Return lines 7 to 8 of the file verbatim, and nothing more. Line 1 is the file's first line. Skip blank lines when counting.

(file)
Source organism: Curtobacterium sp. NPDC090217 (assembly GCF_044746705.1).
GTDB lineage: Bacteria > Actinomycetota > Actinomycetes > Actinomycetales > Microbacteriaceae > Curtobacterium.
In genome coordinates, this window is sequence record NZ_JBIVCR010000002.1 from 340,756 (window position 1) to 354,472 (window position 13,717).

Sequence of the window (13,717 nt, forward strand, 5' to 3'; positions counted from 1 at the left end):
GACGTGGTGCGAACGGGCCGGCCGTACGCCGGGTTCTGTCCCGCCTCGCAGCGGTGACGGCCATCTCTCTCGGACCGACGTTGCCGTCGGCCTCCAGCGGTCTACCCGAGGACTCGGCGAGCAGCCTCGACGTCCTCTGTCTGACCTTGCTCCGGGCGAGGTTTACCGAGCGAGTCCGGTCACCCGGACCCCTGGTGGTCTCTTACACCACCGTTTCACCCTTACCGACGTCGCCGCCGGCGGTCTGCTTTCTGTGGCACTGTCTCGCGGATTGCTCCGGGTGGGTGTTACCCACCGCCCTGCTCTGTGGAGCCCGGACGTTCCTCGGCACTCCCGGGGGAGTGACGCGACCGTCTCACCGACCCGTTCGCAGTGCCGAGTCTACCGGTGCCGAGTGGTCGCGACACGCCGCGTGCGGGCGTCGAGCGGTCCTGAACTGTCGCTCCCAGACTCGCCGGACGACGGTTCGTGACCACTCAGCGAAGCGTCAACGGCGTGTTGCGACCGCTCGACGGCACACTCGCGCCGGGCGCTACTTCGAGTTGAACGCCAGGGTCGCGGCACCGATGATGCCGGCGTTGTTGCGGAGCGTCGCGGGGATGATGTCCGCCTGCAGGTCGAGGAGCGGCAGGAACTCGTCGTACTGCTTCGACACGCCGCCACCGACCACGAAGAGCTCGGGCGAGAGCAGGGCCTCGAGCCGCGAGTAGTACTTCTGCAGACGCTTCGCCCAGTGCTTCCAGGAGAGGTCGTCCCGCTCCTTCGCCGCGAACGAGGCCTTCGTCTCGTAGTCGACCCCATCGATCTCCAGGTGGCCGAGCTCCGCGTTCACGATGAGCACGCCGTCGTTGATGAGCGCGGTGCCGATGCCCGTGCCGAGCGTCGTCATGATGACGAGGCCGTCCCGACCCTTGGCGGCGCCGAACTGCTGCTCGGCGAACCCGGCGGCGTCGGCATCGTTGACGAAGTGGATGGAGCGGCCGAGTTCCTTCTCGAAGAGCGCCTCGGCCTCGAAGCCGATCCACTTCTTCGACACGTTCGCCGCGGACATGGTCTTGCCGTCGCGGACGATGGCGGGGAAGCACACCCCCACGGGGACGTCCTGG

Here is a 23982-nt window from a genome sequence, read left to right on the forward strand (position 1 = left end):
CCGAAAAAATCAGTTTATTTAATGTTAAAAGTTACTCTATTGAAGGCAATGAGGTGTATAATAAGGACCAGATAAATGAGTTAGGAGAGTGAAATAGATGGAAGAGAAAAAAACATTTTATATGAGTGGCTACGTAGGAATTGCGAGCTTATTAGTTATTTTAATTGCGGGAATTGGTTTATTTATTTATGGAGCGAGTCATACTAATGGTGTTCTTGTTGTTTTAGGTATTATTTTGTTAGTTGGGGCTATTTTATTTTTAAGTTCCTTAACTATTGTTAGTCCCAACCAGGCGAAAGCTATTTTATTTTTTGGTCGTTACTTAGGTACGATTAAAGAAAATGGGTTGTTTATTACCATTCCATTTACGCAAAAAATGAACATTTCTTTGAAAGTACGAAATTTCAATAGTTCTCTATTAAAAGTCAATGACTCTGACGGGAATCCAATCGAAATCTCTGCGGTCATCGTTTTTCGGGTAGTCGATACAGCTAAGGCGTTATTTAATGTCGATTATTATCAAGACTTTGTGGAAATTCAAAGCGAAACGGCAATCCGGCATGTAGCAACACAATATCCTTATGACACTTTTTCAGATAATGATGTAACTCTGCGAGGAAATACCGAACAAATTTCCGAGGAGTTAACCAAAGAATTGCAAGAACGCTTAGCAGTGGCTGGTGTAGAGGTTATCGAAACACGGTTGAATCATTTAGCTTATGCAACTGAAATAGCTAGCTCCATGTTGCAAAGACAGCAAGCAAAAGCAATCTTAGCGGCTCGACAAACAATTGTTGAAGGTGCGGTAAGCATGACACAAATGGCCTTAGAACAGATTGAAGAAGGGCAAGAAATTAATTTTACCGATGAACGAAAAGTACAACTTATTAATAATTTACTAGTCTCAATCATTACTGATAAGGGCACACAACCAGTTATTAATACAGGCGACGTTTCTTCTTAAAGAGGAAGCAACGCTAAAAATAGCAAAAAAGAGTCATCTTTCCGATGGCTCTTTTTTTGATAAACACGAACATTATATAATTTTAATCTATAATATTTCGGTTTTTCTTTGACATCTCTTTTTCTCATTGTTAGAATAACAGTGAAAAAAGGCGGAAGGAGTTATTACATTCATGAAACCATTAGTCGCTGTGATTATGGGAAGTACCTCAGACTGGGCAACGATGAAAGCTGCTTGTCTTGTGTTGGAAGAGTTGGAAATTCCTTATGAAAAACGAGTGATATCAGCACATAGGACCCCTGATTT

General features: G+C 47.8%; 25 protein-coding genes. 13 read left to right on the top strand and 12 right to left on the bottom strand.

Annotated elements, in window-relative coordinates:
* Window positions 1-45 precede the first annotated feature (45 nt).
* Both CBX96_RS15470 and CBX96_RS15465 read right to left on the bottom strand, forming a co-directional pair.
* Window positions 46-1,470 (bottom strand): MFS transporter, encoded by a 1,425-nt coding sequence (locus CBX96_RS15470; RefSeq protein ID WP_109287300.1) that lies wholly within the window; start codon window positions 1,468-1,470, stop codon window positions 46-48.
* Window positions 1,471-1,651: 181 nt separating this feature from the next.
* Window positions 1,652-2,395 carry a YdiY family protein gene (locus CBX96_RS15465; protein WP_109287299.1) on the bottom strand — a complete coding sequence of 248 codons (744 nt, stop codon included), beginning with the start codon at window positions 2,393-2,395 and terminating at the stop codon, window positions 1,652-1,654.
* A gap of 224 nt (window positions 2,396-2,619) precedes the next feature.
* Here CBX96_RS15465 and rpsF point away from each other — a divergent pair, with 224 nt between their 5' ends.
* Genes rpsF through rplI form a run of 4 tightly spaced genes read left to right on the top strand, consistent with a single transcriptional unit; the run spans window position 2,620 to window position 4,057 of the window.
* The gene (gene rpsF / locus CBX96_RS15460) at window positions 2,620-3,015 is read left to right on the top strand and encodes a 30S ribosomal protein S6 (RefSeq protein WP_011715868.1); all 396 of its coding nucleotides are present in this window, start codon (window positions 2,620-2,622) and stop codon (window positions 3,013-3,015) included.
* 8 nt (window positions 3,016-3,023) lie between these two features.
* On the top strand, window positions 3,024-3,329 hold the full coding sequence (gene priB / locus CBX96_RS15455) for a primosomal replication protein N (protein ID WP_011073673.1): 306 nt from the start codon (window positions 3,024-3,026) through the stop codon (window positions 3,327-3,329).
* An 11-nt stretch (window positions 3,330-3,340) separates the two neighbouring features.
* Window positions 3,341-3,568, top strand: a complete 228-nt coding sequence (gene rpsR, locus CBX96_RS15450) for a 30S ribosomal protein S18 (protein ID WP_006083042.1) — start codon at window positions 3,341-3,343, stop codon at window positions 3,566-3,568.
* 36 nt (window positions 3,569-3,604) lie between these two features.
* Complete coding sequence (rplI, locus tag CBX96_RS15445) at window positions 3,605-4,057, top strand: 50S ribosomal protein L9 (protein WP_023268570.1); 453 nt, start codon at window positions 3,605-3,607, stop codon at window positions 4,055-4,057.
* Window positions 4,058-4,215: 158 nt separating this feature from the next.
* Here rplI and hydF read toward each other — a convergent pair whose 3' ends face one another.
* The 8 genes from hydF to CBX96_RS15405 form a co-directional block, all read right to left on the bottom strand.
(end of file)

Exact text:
CCGAAAAAATCAGTTTATTTAATGTTAAAAGTTACTCTATTGAAGGCAATGAGGTGTATAATAAGGACCAGATAAATGAGTTAGGAGAGTGAAATAGATGGAAGAGAAAAAAACATTTTATATGAGTGGCTACGTAGGAATTGCGAGCTTATTAGTTATTTTAATTGCGGGAATTGGTTTATTTATTTATGGAGCGAGTCATACTAATGGTGTTCTTGTTGTTTTAGGTATTATTTTGTTAGTTGGGGCTATTTTATTTTTAAGTTCCTTAACTATTGTTAGTCCCAACCAGGCGAAAGCTATTTTATTTTTTGGTCGTTACTTAGGTACGATTAAAGAAAATGGGTTGTTTATTACCATTCCATTTACGCAAAAAATGAACATTTCTTTGAAAGTACGAAATTTCAATAGTTCTCTATTAAAAGTCAATGACTCTGACGGGAATCCAATCGAAATCTCTGCGGTCATCGTTTTTCGGGTAGTCGATACAGCTAAGGCGTTATTTAATGTCGATTATTATCAAGACTTTGTGGAAATTCAAAGCGAAACGGCAATCCGGCATGTAGCAACACAATATCCTTATGACACTTTTTCAGATAATGATGTAACTCTGCGAGGAAATACCGAACAAATTTCCGAGGAGTTAACCAAAGAATTGCAAGAACGCTTAGCAGTGGCTGGTGTAGAGGTTATCGAAACACGGTTGAATCATTTAGCTTATGCAACTGAAATAGCTAGCTCCATGTTGCAAAGACAGCAAGCAAAAGCAATCTTAGCGGCTCGACAAACAATTGTTGAAGGTGCGGTAAGCATGACACAAATGGCCTTAGAACAGATTGAAGAAGGGCAAGAAATTAATTTTACCGATGAACGAAAAGTACAACTTATTAATAATTTACTAGTCTCAATCATTACTGATAAGGGCACACAACCAGTTATTAATACAGGCGACGTTTCTTCTTAAAGAGGAAGCAACGCTAAAAATAGCAAAAAAGAGTCATCTTTCCGATGGCTCTTTTTTTGATAAACACGAACATTATATAATTTTAATCTATAATATTTCGGTTTTTCTTTGACATCTCTTTTTCTCATTGTTAGAATAACAGTGAAAAAAGGCGGAAGGAGTTATTACATTCATGAAACCATTAGTCGCTGTGATTATGGGAAGTACCTCAGACTGGGCAACGATGAAAGCTGCTTGTCTTGTGTTGGAAGAGTTGGAAATTCCTTATGAAAAACGAGTGATATCAGCACATAGGACCCCTGATTT

General features: G+C 47.8%; 25 protein-coding genes. 13 read left to right on the top strand and 12 right to left on the bottom strand.